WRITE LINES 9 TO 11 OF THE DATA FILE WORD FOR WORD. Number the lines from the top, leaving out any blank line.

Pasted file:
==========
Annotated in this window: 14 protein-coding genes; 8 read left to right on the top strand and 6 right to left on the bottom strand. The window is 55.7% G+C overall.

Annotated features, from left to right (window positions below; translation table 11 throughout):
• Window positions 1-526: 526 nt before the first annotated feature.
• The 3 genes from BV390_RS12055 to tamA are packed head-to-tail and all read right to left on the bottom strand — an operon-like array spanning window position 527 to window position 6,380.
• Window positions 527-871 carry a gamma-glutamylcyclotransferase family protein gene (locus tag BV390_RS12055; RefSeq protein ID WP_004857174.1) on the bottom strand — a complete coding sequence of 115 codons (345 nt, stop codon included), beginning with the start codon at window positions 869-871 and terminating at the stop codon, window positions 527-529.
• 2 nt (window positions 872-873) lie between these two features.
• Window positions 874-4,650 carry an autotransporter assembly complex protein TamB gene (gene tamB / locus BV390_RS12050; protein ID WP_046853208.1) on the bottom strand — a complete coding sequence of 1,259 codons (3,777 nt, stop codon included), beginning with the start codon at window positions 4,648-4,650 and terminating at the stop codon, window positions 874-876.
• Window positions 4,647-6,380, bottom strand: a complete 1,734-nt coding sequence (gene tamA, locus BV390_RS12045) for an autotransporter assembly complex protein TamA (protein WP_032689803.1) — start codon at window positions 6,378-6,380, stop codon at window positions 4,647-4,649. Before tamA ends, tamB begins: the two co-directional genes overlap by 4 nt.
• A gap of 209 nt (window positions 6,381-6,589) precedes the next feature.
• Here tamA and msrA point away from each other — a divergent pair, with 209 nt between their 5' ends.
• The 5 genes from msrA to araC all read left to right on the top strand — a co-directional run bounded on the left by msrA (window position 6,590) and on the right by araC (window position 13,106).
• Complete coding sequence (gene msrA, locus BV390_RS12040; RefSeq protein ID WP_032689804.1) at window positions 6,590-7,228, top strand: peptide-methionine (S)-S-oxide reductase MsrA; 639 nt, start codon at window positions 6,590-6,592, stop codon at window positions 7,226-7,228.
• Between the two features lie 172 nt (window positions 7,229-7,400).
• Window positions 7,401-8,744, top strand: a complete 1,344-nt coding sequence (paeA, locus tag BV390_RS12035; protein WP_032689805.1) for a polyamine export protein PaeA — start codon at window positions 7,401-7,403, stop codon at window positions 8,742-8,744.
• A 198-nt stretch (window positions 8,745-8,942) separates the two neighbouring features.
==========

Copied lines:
• A gap of 209 nt (window positions 6,381-6,589) precedes the next feature.
• Here tamA and msrA point away from each other — a divergent pair, with 209 nt between their 5' ends.
• The 5 genes from msrA to araC all read left to right on the top strand — a co-directional run bounded on the left by msrA (window position 6,590) and on the right by araC (window position 13,106).